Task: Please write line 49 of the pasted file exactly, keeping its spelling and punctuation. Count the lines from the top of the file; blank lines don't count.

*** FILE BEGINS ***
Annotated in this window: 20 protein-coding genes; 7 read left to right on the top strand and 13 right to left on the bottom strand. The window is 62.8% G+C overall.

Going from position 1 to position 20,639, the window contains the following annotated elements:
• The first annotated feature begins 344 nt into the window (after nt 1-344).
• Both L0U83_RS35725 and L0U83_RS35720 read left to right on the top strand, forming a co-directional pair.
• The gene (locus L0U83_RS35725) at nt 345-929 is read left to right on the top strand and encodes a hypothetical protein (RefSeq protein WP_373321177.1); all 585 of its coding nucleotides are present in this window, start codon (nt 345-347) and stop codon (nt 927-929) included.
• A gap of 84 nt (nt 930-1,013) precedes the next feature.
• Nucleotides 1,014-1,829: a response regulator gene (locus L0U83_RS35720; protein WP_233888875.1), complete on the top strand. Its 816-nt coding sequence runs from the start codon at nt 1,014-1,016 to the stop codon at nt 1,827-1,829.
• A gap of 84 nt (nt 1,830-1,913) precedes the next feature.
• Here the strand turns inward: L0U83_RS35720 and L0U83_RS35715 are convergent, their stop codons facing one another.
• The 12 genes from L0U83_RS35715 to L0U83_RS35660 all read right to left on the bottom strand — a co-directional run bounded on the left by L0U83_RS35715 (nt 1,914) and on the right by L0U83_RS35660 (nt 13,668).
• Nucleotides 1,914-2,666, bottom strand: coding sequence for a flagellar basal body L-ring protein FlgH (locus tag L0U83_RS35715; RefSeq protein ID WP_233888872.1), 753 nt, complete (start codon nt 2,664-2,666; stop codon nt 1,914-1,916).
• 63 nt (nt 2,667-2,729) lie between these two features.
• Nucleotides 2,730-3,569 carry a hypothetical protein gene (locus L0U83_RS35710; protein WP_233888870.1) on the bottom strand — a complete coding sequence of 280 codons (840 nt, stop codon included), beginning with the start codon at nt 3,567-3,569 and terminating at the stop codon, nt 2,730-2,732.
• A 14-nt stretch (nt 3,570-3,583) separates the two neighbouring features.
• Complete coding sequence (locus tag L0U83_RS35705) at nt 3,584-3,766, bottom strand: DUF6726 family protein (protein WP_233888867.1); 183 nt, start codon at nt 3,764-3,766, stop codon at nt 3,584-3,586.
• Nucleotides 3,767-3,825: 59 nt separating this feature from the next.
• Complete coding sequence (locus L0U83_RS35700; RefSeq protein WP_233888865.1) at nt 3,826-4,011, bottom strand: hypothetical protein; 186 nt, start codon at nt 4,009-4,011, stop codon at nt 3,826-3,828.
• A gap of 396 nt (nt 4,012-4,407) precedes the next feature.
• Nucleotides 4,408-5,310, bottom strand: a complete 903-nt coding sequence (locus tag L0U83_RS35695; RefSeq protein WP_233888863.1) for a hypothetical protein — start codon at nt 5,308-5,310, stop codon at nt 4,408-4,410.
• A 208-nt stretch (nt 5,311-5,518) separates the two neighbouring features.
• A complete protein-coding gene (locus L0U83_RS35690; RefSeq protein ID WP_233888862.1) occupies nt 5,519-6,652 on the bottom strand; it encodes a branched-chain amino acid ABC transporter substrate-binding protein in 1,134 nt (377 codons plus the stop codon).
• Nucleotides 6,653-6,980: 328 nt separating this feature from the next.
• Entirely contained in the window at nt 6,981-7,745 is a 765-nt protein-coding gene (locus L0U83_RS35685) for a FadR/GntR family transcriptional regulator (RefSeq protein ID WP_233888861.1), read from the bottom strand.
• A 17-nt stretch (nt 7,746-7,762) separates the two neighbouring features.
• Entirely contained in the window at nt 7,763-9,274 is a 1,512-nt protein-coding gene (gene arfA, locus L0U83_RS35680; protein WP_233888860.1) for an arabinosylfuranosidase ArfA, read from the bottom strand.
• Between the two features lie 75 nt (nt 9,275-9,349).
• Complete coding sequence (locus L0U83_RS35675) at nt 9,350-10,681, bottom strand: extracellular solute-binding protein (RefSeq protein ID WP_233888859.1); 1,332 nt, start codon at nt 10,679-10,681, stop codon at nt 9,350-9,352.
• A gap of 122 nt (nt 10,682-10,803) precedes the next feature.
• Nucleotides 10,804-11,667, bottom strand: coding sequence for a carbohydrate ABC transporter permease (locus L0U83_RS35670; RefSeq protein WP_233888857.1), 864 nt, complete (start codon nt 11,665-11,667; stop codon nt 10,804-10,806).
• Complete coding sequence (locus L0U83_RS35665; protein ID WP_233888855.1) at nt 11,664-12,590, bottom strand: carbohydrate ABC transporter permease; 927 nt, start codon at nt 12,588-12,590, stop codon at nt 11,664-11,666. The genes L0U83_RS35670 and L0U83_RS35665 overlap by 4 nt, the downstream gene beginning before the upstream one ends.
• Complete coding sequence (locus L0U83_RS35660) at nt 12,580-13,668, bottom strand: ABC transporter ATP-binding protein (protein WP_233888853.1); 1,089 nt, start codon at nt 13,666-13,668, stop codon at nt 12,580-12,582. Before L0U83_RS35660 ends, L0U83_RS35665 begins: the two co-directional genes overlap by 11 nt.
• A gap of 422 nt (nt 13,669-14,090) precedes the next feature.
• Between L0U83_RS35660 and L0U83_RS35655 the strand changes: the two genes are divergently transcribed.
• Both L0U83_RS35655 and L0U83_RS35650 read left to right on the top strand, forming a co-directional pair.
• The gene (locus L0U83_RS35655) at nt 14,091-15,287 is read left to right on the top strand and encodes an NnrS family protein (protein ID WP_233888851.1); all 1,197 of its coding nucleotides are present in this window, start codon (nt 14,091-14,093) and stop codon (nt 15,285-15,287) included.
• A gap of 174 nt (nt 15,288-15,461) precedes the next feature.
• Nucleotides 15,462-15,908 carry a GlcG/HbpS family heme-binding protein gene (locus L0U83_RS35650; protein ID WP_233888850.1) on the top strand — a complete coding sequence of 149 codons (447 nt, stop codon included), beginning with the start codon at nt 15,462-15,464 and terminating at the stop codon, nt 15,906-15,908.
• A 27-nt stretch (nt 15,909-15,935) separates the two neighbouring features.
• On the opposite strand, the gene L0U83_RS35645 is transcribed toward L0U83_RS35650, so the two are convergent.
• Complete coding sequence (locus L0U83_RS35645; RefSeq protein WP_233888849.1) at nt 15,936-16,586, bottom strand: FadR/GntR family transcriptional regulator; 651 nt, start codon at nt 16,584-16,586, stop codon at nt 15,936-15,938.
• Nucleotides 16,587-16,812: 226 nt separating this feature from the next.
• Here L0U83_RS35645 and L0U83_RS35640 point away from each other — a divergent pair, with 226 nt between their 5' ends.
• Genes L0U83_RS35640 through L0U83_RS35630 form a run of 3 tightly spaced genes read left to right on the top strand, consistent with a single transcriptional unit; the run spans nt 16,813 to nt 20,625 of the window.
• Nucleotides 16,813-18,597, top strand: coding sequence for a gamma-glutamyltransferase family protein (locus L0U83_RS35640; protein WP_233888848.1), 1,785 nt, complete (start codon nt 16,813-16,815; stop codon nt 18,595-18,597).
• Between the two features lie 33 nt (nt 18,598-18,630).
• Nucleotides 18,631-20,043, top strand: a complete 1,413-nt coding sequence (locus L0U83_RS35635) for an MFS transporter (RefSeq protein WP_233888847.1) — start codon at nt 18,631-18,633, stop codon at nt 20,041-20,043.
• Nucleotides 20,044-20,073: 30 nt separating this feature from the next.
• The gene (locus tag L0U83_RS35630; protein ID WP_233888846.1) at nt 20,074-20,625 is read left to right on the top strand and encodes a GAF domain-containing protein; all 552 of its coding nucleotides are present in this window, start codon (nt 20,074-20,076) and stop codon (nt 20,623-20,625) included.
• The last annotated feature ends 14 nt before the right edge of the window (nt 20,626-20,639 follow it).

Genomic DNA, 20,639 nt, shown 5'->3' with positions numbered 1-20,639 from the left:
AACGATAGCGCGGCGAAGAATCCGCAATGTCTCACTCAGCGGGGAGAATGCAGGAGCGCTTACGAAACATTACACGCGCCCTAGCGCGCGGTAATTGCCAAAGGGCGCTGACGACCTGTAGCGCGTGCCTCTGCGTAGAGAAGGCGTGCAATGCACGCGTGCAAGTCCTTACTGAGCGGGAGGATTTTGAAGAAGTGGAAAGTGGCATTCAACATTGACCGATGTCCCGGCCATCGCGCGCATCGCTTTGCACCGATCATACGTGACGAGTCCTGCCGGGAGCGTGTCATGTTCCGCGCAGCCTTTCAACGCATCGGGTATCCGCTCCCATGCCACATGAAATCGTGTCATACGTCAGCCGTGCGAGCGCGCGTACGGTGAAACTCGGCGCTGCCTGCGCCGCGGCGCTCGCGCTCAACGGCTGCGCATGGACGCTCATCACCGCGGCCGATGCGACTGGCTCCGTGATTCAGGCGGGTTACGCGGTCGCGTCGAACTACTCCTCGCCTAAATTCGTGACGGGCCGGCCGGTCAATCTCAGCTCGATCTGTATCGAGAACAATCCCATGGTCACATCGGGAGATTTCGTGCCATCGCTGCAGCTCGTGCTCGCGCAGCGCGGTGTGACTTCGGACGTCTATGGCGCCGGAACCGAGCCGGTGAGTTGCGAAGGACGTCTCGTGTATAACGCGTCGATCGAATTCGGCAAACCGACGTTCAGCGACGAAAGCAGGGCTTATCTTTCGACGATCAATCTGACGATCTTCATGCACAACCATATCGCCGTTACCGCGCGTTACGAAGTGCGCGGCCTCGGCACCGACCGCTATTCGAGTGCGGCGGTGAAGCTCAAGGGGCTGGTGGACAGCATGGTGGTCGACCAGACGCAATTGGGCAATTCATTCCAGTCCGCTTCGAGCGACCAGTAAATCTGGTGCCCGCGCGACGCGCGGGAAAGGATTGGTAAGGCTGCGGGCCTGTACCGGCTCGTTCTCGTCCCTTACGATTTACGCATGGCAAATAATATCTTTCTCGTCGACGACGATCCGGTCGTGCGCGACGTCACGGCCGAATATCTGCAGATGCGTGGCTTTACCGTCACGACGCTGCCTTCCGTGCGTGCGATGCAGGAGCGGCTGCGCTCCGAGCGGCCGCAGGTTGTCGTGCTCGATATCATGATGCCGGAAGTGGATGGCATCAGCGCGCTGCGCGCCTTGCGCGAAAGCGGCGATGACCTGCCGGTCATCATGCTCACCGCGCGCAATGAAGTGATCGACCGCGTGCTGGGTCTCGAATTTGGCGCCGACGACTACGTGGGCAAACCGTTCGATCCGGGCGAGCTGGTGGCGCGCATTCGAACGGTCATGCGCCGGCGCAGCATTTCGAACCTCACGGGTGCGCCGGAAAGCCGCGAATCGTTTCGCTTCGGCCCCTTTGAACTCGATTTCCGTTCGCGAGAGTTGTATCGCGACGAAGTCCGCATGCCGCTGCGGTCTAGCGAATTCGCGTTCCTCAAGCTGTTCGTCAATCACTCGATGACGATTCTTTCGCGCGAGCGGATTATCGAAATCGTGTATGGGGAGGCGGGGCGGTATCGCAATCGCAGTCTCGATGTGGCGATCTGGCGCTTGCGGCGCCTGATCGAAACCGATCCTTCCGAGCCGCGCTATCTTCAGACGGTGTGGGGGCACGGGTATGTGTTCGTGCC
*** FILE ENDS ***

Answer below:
• The last annotated feature ends 14 nt before the right edge of the window (nt 20,626-20,639 follow it).